It’s almost mating season for the Florida Grasshopper Sparrow, a spring ritual dating back thousands of years on the Florida prairie. But this may be the year that determines whether a rescue mission can turn things around for the country’s most endangered bird.
Every week starting this month, researchers are releasing a half dozen or more young sparrows raised in captivity to try and boost breeding in the wild and stabilize the overall population.
The releases are the final step in a long, complex restoration plan that’s taken shape over the two decades since the Florida Grasshopper Sparrow’s sudden collapse. Now researchers will be watching the sparrows’ every move as they hope nature will take its course.
Juan Oteyza, the state research scientist who oversees the project along with Karl Miller, watched the first batch of sparrows disappear into the Florida prairie south of Orlando one morning earlier this month.
“They’re on their own now,’’ he said.
That isn’t entirely true: It’s up to the sparrows to fan out over the grasslands, find mates, build nests and raise a new batch of chicks. But a team of human helpers will be on hand to monitor the mating rituals, locate the nests and then raise them out of the reach of flood waters. They’ll also encircle the nests with fences to ward off predators. Each new family is tracked daily for five months to see if the sparrow population increases.
Here’s a video of this spring’s first release, taken with a remote camera, so the picture is slightly fuzzy. But you can see the sparrow’s hesitant reaction to the prospect of freedom — followed by a plunge into the grasslands:
This is the second mating season since the captive-breeding project that began six years ago. Over the first year, roughly 150 young sparrows were released into the grasslands where most of the remaining birds in the wild live. By the end of that summer, the breeding pairs grew from about 20 to 30, a statistic that shows the long odds these sparrows face in the wild.
Researchers hope that this year will show a significant increase in the overall population, fueled by the addition of roughly 100 new sparrows being added into the mix. The 2021 odds are also better because the newly released sparrows are expected to pair up with birds that survived from 2919 and 2020 releases.
“The first year, it was definitely a very positive response,’’ said Oteyza. “We’re really excited to see what happens now.’’
It will take a while to know the outcome. Over the next several weeks, the sparrows will begin to look for mates. Although the sparrows are secretive and hard to track in the wild, the monitoring crew can tell when the birds have paired up because the male birds’ song changes. It goes from a tune intended to lure a female to one expressing pride in having found her.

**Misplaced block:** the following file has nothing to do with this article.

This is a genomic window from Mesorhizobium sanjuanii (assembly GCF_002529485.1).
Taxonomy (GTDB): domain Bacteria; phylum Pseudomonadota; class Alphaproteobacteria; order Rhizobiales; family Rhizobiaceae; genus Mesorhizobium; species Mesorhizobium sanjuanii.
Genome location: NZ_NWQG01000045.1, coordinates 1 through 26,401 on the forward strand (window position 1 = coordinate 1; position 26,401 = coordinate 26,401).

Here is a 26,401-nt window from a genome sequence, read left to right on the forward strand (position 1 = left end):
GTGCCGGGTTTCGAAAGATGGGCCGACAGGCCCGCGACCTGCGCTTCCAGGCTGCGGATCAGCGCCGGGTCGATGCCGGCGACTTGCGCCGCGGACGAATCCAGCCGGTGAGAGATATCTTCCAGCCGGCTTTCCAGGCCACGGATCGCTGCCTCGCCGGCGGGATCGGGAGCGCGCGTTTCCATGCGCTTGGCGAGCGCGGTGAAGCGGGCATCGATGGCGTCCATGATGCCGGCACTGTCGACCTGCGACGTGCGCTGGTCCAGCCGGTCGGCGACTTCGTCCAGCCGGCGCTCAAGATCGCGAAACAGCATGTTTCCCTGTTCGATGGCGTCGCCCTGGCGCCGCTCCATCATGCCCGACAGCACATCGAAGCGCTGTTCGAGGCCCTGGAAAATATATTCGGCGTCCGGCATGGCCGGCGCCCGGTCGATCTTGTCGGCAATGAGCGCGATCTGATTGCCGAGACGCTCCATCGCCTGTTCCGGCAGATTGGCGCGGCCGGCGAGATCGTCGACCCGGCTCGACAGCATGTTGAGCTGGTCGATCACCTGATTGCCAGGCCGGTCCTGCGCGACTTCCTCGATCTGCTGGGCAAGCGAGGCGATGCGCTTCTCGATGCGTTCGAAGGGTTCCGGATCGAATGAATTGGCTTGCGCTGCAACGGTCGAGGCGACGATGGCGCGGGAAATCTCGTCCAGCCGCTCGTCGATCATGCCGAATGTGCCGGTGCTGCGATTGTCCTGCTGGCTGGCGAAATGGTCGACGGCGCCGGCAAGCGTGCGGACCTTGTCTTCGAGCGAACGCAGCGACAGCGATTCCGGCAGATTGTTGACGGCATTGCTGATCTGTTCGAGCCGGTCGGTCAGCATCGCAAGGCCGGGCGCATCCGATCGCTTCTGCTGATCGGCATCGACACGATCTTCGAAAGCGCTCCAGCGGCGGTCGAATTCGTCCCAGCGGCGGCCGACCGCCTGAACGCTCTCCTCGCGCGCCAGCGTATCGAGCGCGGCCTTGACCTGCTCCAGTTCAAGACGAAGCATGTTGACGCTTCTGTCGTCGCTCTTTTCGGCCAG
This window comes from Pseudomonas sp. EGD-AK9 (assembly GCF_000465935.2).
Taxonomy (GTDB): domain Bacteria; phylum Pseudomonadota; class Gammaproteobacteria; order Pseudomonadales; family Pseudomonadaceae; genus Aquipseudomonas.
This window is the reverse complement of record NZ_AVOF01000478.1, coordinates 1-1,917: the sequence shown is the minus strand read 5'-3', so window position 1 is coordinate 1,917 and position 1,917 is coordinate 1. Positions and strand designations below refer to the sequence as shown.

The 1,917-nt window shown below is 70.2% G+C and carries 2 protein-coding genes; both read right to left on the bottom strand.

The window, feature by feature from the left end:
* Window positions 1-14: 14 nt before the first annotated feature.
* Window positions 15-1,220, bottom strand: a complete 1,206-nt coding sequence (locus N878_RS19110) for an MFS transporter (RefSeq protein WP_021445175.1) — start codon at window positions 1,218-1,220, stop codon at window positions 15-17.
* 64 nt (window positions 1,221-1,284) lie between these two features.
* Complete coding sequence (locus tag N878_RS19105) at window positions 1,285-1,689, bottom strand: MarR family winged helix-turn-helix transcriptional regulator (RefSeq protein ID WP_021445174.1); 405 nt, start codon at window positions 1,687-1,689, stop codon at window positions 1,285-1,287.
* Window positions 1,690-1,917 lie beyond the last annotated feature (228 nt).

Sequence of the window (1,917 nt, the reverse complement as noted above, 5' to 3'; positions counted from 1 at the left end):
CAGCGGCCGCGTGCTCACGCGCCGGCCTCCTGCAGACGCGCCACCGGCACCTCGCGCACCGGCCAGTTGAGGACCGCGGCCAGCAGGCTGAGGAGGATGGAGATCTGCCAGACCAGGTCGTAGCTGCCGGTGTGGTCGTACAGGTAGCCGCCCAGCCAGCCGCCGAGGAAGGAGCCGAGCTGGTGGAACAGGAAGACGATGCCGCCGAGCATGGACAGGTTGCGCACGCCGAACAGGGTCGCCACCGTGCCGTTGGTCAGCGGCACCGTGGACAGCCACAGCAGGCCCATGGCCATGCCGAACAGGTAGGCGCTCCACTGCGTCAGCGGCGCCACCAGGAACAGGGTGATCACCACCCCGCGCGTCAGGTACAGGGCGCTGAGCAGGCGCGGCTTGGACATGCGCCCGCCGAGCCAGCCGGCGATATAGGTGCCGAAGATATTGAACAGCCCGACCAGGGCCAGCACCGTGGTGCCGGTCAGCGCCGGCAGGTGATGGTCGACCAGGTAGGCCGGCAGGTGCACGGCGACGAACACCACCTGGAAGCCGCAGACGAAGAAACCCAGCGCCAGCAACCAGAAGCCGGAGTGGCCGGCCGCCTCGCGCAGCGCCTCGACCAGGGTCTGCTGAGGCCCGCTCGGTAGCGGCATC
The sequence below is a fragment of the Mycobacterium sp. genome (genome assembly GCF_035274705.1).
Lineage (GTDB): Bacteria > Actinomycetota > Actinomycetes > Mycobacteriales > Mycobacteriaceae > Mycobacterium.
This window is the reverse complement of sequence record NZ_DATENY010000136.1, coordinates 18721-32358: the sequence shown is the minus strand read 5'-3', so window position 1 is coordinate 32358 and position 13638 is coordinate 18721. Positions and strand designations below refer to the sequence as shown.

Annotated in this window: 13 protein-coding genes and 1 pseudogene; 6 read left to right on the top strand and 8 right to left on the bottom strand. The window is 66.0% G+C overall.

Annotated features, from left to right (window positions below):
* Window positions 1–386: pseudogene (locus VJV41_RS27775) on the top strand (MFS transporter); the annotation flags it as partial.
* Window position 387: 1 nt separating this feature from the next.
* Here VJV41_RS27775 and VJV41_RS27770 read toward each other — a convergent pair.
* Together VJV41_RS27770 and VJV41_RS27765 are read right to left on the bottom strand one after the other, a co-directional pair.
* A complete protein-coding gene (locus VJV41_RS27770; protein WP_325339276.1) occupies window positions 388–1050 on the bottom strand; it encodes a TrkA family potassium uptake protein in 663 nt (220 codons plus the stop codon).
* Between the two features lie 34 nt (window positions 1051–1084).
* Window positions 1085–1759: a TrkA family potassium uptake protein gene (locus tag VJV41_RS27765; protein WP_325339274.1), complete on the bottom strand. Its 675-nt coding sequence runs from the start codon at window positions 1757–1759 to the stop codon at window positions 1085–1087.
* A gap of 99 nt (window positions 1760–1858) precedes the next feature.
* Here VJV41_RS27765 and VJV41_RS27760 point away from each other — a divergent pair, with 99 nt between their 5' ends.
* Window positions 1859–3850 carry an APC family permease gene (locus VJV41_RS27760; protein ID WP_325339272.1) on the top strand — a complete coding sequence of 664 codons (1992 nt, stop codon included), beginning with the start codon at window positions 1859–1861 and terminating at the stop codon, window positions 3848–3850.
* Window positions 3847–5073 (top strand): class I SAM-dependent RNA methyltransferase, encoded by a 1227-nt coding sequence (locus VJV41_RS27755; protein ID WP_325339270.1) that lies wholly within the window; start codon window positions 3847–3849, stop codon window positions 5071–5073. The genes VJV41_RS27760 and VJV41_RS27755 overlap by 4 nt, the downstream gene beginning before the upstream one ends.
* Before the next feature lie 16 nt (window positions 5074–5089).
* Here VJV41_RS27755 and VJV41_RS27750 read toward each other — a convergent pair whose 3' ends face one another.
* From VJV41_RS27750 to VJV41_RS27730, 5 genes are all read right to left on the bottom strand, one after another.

That’s when a six-person crew headed by Sarah Biesemier swings into action. She’s hoping to find dozens of nests spread across a section of the prairie that extends six to seven square miles. (They don’t reveal exact locations, a further protection for the fragile sparrow project.)
The breeding begins in April and extends through August. Although the sparrow population is way down, these birds can be very productive breeders. Many will have two or three broods this year, and some as many as four or five.
Sarah and her crew will patrol the prairie every day, watching over their progress and tracking the results that are posted in detail on the shed that acts as an office. Maps list every nest and hatchlings. All of the sparrows are banded in order to identify the individuals.
“Mid to late April is when we’ll expect to see the first nest,’’ Sarah said. “We’ll really start getting busy in May, and then we’ll continue on until August.”
By then, researchers will know how many sparrows will join the mission to save this vanishing species.
There’s a growing library of stories about the project to save the Florida Grasshopper Sparrow. Here’s a link to our lengthy story that ran last year in the Washington Post about the mission to save the sparrow. Here’s a recent piece that ran in National Geographic, and here’s a thorough piece from several years ago that ran in the Audubon Society’s magazine. Finally, here’s one of several Flying Lesson’s posts about the progress since the launch of the captive breeding program. You can find others with a season of this website.